Morning Briefing – 1st June ’18
Unfortunately today’s morning briefing starts on a sad note as all media portals in Malta report the news of a male cyclist who was killed after he was hit early on Friday morning by a driver just past the new Kappara flyover.
The local newspapers report that two libel suits filed over stories that exposed Economy Minister Chris Cardona’s alleged visit to a brothel in Germany have been struck off the list. We also read that Pilatus Bank owner Seyed Ali Sadr Hasheminejad set up a Maltese company for “social and mass housing projects”. Other news refer to some important appointments in Maltese authorities and the unveilling of a monument to commemorate former Maltese Prime Minister Dom Mintoff.
Unless anything extraordinary happens, this afternoon, Italy will have a new government, after 89 days since last elections. A report on comments given by Juncker on Italy stirred controversy and harsh criticism against the EU commission President.
Again if nothing extraordinary happens, Spain’s Prime Minister will be voted out, unless he resigns before a vote of confidence.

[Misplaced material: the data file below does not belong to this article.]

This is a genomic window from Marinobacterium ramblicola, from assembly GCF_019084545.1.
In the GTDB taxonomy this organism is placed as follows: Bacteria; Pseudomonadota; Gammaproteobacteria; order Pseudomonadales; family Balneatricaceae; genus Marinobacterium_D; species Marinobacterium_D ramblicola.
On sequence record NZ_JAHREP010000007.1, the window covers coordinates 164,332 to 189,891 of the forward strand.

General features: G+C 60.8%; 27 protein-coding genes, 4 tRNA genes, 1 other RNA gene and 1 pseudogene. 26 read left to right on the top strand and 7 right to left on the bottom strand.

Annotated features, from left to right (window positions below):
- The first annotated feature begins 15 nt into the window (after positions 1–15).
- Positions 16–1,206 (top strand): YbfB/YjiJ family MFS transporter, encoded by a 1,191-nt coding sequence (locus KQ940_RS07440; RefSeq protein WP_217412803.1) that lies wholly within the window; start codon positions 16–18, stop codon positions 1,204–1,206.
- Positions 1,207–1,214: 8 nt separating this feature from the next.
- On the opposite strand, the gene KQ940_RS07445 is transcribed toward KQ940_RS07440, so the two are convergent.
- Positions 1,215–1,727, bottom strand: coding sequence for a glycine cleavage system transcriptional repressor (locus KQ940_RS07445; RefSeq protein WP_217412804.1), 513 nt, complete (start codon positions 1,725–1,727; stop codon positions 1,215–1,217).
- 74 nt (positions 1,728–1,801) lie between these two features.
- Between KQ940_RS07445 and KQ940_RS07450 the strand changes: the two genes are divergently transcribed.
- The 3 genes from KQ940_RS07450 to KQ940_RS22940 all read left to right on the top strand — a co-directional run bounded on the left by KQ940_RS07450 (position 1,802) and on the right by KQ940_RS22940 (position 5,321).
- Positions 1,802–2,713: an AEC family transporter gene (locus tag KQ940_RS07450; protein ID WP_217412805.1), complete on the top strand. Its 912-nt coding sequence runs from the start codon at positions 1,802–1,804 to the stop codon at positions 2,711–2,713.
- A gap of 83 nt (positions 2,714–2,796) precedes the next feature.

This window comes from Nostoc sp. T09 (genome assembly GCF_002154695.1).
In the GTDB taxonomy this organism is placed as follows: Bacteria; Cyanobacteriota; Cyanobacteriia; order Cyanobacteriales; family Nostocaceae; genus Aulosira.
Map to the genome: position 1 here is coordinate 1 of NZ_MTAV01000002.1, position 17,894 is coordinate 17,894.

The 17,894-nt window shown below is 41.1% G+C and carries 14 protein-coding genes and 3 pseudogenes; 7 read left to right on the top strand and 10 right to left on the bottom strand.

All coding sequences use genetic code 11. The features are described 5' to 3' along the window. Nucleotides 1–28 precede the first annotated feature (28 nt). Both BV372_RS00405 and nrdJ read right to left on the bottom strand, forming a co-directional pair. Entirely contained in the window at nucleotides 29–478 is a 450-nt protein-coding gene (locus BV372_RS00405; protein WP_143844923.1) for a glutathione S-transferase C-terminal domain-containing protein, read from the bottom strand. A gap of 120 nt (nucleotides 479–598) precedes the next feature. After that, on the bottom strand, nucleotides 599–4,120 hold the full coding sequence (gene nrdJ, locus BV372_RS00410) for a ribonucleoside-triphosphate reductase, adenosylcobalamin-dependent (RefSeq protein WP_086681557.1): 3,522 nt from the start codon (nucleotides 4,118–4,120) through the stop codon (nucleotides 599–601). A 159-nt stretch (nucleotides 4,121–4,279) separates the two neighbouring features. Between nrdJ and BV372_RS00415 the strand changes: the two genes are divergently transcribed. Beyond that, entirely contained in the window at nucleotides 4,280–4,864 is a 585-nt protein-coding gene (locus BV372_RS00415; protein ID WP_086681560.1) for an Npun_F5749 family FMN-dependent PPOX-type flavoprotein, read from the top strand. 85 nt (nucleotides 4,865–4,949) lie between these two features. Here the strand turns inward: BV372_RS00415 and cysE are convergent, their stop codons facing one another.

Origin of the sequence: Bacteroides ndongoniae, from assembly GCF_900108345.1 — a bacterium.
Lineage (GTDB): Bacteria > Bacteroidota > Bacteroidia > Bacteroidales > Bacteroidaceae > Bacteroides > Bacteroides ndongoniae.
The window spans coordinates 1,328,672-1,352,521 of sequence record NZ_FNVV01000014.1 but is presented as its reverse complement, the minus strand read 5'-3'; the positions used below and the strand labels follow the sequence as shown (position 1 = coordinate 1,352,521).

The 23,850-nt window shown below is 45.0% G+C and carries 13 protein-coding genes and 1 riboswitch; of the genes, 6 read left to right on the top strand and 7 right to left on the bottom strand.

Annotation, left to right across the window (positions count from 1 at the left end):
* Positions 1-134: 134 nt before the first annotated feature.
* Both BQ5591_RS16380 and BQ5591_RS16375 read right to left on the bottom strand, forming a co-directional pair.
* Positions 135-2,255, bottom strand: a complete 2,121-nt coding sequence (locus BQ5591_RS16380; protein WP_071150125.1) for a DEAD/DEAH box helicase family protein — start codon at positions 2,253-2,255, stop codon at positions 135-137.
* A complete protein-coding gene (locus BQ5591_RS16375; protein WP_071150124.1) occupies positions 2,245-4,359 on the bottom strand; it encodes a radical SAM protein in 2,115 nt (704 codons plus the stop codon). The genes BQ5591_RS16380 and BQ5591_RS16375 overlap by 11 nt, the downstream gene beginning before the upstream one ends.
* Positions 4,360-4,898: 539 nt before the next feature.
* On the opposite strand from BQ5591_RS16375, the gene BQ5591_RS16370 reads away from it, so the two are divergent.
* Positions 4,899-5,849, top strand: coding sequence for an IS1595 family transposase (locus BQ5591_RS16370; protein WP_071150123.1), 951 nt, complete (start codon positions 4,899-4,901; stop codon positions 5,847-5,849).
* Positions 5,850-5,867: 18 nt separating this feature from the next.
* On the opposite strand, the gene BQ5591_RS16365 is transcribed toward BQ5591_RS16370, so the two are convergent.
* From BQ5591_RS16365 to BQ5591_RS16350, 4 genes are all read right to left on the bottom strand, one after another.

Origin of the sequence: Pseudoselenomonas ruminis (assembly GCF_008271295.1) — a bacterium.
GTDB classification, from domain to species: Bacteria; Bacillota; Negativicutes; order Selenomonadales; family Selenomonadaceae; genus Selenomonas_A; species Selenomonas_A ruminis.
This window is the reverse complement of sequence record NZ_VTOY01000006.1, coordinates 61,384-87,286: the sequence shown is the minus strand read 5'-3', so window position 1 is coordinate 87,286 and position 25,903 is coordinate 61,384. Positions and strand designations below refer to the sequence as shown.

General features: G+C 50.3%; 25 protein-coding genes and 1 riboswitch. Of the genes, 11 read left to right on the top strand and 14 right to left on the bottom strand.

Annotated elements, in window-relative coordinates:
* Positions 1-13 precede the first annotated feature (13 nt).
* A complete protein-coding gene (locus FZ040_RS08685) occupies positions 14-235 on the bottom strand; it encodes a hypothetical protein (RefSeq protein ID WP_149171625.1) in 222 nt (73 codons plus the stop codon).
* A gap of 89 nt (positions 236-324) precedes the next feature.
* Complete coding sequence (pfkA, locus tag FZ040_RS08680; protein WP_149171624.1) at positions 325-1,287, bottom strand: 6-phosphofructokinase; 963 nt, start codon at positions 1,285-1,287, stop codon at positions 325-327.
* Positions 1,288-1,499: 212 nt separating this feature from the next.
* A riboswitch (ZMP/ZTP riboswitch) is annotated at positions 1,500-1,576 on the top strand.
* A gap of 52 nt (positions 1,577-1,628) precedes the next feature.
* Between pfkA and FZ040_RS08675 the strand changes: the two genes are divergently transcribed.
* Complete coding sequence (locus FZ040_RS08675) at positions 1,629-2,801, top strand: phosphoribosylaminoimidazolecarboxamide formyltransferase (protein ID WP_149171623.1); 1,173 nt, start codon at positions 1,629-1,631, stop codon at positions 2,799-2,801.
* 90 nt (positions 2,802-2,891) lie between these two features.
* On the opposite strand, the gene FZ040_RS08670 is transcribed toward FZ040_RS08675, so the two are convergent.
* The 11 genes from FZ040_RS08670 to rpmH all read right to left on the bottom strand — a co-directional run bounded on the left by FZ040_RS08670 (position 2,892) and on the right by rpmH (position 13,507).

The first ‘shots’ in a trade war between the US and those who traditionally are called ‘allies’, were fired as Trump’s administration announced the imposition of trade tariffs. The EU, in its reaction, described the decision a ‘bad day for world trade’.
New medical research has led the American Cancer Society to invite people to start screening tests for colon and rectal cancers at age 45, rather than waiting for age 50.
Big businesses warned Theresa May that time is running out for Brexit and things aren’t clear yet. In the meantime, the former chairman of the Vote for Leave campaign applied for residence permit in France.
Luca Montezemolo, Mark Ball Cramer and Silvano Cassano are under investigation for the bankruptcy of Alitalia.
The European Court of Human Rights found Lithuania and Romania guilty of breaching ban on torture as they ‘willingly’ accepted CIA prisons.
The Pope gave a new mission to Maltese Archbishop Charles Scicluna and Jordi Bertomeu in Chile, as he also denounced culture of abuse and coverup in the Catholic church.
We also learnt about how black-and-white photos from Auschwitz Nazi camps were given colour and ‘life’ after research by artist Marina Amara.